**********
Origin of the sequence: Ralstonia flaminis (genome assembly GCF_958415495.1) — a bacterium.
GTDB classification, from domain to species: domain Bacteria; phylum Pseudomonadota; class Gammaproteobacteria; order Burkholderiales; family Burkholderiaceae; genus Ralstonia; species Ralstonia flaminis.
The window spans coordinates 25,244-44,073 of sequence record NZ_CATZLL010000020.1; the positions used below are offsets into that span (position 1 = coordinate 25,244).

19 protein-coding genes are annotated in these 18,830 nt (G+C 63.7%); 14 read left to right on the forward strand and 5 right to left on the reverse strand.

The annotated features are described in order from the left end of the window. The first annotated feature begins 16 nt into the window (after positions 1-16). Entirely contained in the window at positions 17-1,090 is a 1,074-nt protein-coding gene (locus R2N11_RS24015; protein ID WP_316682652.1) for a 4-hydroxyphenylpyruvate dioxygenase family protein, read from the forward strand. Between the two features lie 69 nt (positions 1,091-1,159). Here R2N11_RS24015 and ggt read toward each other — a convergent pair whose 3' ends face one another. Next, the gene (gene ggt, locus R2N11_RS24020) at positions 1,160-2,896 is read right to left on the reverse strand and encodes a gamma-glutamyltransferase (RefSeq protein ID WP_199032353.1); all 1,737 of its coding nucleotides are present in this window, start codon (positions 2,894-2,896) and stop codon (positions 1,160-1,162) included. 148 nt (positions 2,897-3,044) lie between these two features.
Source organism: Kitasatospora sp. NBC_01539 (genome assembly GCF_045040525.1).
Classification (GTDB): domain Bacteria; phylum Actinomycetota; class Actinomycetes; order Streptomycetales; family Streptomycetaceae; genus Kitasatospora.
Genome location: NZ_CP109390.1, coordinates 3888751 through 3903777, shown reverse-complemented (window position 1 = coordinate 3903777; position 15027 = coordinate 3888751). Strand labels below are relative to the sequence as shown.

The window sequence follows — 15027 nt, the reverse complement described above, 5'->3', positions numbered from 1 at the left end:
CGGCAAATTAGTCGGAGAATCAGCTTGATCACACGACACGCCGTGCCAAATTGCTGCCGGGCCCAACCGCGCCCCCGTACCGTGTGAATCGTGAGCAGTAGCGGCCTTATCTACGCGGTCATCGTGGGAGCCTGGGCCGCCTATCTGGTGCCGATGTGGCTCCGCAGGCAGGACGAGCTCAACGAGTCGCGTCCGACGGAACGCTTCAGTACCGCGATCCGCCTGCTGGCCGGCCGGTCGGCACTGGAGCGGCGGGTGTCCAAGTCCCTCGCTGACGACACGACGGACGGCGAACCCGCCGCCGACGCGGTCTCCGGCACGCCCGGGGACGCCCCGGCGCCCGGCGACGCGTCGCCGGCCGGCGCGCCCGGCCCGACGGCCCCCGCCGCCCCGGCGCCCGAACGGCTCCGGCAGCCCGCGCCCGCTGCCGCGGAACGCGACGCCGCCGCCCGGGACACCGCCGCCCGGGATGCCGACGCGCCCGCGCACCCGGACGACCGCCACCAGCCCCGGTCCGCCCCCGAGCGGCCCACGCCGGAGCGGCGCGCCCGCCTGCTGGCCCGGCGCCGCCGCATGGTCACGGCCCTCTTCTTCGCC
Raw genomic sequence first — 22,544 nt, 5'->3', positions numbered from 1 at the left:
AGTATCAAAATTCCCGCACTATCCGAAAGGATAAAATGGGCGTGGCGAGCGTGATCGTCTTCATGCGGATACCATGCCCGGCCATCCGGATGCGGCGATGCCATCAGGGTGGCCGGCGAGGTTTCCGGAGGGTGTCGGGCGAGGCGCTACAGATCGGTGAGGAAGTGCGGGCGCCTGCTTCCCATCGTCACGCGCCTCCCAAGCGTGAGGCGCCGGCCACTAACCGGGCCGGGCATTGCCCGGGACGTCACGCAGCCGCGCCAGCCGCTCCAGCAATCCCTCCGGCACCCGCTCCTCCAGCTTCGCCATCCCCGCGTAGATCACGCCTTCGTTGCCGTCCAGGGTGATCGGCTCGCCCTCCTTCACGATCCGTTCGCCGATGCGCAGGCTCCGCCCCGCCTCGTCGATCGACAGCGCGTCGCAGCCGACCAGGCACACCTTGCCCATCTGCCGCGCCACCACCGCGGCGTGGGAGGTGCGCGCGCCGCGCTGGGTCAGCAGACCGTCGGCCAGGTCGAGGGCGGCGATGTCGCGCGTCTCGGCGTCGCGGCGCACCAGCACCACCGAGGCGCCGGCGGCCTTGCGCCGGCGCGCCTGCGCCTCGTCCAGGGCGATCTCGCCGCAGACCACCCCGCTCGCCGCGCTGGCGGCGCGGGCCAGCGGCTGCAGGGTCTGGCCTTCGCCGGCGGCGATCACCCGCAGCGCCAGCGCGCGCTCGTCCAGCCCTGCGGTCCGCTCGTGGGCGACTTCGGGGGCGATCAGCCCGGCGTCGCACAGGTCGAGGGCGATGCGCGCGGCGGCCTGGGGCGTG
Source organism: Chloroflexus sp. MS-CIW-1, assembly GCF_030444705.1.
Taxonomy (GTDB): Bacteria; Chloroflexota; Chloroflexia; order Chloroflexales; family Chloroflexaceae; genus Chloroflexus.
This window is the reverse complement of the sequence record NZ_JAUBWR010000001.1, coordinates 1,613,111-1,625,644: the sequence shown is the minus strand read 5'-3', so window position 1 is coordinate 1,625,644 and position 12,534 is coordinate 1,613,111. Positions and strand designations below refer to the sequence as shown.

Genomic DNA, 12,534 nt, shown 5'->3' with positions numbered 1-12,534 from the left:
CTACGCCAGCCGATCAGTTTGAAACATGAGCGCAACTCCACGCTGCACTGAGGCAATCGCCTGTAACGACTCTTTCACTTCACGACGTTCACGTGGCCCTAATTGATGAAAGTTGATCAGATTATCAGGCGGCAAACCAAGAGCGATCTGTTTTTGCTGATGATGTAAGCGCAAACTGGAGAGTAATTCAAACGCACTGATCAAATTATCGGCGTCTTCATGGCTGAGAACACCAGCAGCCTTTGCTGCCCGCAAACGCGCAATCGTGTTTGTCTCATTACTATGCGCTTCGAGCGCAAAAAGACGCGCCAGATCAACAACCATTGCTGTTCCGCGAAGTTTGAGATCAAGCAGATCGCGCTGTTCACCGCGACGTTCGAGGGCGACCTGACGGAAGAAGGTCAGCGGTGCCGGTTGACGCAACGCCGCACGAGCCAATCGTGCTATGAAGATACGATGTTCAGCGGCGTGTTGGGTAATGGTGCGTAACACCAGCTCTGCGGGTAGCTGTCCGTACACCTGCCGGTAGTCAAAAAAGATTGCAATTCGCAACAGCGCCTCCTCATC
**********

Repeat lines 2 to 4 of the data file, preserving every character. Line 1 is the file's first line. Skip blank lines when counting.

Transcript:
GTDB classification, from domain to species: domain Bacteria; phylum Pseudomonadota; class Gammaproteobacteria; order Burkholderiales; family Burkholderiaceae; genus Ralstonia; species Ralstonia flaminis.
The window spans coordinates 25,244-44,073 of sequence record NZ_CATZLL010000020.1; the positions used below are offsets into that span (position 1 = coordinate 25,244).

19 protein-coding genes are annotated in these 18,830 nt (G+C 63.7%); 14 read left to right on the forward strand and 5 right to left on the reverse strand.